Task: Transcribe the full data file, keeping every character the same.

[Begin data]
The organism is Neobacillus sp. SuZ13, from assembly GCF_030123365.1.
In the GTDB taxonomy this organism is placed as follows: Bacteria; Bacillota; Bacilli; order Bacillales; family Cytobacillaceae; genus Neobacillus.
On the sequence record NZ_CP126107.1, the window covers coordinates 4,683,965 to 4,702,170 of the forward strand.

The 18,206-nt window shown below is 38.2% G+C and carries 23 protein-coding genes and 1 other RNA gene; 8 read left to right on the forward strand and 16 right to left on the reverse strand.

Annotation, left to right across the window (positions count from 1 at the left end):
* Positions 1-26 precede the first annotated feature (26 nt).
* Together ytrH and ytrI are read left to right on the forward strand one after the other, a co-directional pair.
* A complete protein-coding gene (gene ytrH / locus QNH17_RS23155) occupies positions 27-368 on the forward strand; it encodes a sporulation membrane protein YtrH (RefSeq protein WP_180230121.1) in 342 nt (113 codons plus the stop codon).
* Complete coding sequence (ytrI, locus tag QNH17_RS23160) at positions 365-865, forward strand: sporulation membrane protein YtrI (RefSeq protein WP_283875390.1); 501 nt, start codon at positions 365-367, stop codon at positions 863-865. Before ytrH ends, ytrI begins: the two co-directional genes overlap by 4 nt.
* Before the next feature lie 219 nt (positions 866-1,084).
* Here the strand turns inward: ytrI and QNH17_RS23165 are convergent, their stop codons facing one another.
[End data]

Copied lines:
The organism is Neobacillus sp. SuZ13, from assembly GCF_030123365.1.
In the GTDB taxonomy this organism is placed as follows: Bacteria; Bacillota; Bacilli; order Bacillales; family Cytobacillaceae; genus Neobacillus.
On the sequence record NZ_CP126107.1, the window covers coordinates 4,683,965 to 4,702,170 of the forward strand.

The 18,206-nt window shown below is 38.2% G+C and carries 23 protein-coding genes and 1 other RNA gene; 8 read left to right on the forward strand and 16 right to left on the reverse strand.

Annotation, left to right across the window (positions count from 1 at the left end):
* Positions 1-26 precede the first annotated feature (26 nt).
* Together ytrH and ytrI are read left to right on the forward strand one after the other, a co-directional pair.
* A complete protein-coding gene (gene ytrH / locus QNH17_RS23155) occupies positions 27-368 on the forward strand; it encodes a sporulation membrane protein YtrH (RefSeq protein WP_180230121.1) in 342 nt (113 codons plus the stop codon).
* Complete coding sequence (ytrI, locus tag QNH17_RS23160) at positions 365-865, forward strand: sporulation membrane protein YtrI (RefSeq protein WP_283875390.1); 501 nt, start codon at positions 365-367, stop codon at positions 863-865. Before ytrH ends, ytrI begins: the two co-directional genes overlap by 4 nt.
* Before the next feature lie 219 nt (positions 866-1,084).
* Here the strand turns inward: ytrI and QNH17_RS23165 are convergent, their stop codons facing one another.